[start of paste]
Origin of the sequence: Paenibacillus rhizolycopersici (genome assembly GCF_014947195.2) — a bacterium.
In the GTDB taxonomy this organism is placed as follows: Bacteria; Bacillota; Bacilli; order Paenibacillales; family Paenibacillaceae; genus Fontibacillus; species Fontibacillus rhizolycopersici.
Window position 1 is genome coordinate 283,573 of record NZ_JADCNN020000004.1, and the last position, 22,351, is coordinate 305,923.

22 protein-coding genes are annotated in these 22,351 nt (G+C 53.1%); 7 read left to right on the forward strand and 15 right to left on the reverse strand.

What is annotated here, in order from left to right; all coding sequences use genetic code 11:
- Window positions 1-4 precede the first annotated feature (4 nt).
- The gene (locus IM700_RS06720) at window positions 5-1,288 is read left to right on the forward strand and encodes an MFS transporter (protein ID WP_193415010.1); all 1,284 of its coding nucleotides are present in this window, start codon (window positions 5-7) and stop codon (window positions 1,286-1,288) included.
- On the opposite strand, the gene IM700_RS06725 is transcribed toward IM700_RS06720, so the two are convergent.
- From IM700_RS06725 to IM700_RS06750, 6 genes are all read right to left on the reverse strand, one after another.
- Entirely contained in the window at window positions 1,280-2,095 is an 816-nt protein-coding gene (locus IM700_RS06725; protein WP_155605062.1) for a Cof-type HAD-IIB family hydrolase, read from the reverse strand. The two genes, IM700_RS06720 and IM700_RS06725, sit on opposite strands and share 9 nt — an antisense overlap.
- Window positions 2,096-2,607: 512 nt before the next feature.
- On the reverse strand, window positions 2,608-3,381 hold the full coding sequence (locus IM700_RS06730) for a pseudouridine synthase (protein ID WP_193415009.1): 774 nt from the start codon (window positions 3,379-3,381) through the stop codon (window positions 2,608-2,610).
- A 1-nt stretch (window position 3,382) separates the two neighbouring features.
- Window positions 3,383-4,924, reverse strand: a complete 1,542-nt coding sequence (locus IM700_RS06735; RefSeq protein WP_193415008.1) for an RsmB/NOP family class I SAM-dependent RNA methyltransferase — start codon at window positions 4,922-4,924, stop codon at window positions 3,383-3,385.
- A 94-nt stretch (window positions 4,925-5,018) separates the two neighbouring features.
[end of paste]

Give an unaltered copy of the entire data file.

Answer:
Origin of the sequence: Paenibacillus rhizolycopersici (genome assembly GCF_014947195.2) — a bacterium.
In the GTDB taxonomy this organism is placed as follows: Bacteria; Bacillota; Bacilli; order Paenibacillales; family Paenibacillaceae; genus Fontibacillus; species Fontibacillus rhizolycopersici.
Window position 1 is genome coordinate 283,573 of record NZ_JADCNN020000004.1, and the last position, 22,351, is coordinate 305,923.

22 protein-coding genes are annotated in these 22,351 nt (G+C 53.1%); 7 read left to right on the forward strand and 15 right to left on the reverse strand.

What is annotated here, in order from left to right; all coding sequences use genetic code 11:
- Window positions 1-4 precede the first annotated feature (4 nt).
- The gene (locus IM700_RS06720) at window positions 5-1,288 is read left to right on the forward strand and encodes an MFS transporter (protein ID WP_193415010.1); all 1,284 of its coding nucleotides are present in this window, start codon (window positions 5-7) and stop codon (window positions 1,286-1,288) included.
- On the opposite strand, the gene IM700_RS06725 is transcribed toward IM700_RS06720, so the two are convergent.
- From IM700_RS06725 to IM700_RS06750, 6 genes are all read right to left on the reverse strand, one after another.
- Entirely contained in the window at window positions 1,280-2,095 is an 816-nt protein-coding gene (locus IM700_RS06725; protein WP_155605062.1) for a Cof-type HAD-IIB family hydrolase, read from the reverse strand. The two genes, IM700_RS06720 and IM700_RS06725, sit on opposite strands and share 9 nt — an antisense overlap.
- Window positions 2,096-2,607: 512 nt before the next feature.
- On the reverse strand, window positions 2,608-3,381 hold the full coding sequence (locus IM700_RS06730) for a pseudouridine synthase (protein ID WP_193415009.1): 774 nt from the start codon (window positions 3,379-3,381) through the stop codon (window positions 2,608-2,610).
- A 1-nt stretch (window position 3,382) separates the two neighbouring features.
- Window positions 3,383-4,924, reverse strand: a complete 1,542-nt coding sequence (locus IM700_RS06735; RefSeq protein WP_193415008.1) for an RsmB/NOP family class I SAM-dependent RNA methyltransferase — start codon at window positions 4,922-4,924, stop codon at window positions 3,383-3,385.
- A 94-nt stretch (window positions 4,925-5,018) separates the two neighbouring features.